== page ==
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National Restaurant Chains Hungry To Snap Up Space Left Vacant By Small-Business Closures During Pandemic

An Olive Garden restaurant in Danvers, Massachusetts, seen in 2012

When billions of dollars in federal aid proved woefully insufficient for the restaurant industry, thousands of small businesses closed permanently during the pandemic. Their replacements might be some of the largest chains in the country.

Darden Restaurants, which counts Olive Garden and Longhorn Steakhouse as its biggest subsidiaries, is aggressively scouting locations vacated by independent operators and is far from alone in doing so, Darden CEO Gene Reed said during the company's quarterly earnings call on Friday. Those chains have willing partners in retail landlords, which are placing more value than ever on tenants with good credit, CoStar reports

“We get to look at most of the real estate out there in the United States,” Reed said on the call. “We get first look at it, and if we can make it work we will tie up a lease and we’ll try to put the right brand in there to maximize the opportunity.”

Darden anticipates a total of 35 new restaurant openings for its fiscal year 2022, which runs through the end of May, with another 35 on tap for FY2023, the company stated in its quarterly earnings report. At least a third of its new openings will be under its Cheddar's Scratch Kitchen brand, which operates at a lower price point than Olive Garden and Longhorn, CoStar reports.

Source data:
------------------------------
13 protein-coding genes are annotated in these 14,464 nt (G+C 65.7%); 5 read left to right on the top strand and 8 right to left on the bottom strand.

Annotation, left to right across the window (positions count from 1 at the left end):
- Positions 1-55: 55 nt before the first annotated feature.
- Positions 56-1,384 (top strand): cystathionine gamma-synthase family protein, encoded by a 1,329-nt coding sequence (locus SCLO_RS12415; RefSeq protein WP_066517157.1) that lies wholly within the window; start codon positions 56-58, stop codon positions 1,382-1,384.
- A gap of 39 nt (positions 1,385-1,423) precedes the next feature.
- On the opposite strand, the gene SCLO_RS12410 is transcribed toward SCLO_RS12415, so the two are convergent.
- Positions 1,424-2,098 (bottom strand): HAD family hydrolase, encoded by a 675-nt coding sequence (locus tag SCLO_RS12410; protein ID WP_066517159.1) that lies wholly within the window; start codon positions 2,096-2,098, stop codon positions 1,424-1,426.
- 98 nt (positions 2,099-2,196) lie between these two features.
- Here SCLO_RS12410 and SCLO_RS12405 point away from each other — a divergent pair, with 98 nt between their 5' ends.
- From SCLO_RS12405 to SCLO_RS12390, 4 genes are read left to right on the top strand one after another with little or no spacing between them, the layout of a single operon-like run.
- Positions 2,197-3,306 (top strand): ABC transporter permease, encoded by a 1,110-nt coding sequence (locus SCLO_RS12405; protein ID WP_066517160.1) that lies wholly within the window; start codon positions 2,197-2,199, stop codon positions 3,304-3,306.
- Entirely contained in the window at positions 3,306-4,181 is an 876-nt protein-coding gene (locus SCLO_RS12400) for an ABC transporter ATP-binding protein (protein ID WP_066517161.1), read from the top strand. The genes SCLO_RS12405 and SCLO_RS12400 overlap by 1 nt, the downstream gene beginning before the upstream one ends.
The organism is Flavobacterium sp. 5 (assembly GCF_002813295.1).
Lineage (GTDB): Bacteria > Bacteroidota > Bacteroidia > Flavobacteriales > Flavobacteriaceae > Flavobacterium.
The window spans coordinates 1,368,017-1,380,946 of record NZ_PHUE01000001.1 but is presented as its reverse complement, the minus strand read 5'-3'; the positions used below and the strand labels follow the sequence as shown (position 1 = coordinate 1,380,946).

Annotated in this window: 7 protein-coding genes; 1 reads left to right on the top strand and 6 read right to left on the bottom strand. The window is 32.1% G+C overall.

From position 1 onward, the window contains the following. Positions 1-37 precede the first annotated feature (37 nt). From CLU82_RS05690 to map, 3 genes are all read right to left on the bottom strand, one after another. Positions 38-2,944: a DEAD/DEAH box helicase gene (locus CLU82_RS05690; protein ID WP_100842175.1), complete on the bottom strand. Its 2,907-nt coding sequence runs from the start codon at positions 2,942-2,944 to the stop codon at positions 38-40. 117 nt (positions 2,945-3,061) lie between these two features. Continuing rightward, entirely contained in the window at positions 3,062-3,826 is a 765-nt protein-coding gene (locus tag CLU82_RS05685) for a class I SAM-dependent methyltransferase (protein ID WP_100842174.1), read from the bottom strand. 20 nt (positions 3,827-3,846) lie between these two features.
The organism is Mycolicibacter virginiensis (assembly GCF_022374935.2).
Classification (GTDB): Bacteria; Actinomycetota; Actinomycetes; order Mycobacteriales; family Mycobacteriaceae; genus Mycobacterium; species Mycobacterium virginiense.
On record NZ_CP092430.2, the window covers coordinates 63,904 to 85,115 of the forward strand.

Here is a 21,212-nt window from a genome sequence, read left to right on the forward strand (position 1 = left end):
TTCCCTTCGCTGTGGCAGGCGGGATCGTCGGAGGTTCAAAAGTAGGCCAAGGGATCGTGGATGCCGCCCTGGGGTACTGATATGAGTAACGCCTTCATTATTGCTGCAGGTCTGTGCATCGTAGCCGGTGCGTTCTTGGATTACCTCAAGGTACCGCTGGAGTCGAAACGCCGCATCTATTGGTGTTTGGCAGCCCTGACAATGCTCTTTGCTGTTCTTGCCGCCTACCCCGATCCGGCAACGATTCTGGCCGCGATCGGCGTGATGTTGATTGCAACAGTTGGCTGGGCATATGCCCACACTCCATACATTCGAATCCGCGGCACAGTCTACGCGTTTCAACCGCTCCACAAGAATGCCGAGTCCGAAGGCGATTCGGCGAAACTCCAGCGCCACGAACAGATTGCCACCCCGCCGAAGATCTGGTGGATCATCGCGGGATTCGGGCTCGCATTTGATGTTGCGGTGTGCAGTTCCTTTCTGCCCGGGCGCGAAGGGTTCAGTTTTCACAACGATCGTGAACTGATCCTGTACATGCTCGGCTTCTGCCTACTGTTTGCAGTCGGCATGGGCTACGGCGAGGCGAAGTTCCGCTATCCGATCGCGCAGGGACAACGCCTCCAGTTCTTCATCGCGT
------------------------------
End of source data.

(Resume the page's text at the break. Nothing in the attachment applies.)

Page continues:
About 90,000 restaurants closed during the pandemic, most of them small businesses, according to data from the National Restaurant Association reported by CoStar. The majority of the spaces vacated are much too small to fit the format of chains like Olive Garden or its competitors like Applebee's and Chili's, restaurant development consulting firm Prendergast and Associates principal Jerry Prendergast told CoStar, creating fierce competition for those larger locations.

Though many sectors of commercial real estate have broadly recovered from the pandemic, restaurants were among the hardest-hit, and smaller operators have been less able to handle the labor crunch and inflation that came with the economy's bounce back. Though the omicron variant dented Darden's quarter and caused the company to miss analyst estimates and lower its earnings projections, it caused even more pain for smaller operators, which have been calling for the Restaurant Revitalization Fund to be replenished despite Congress' lack of appetite for further stimulus.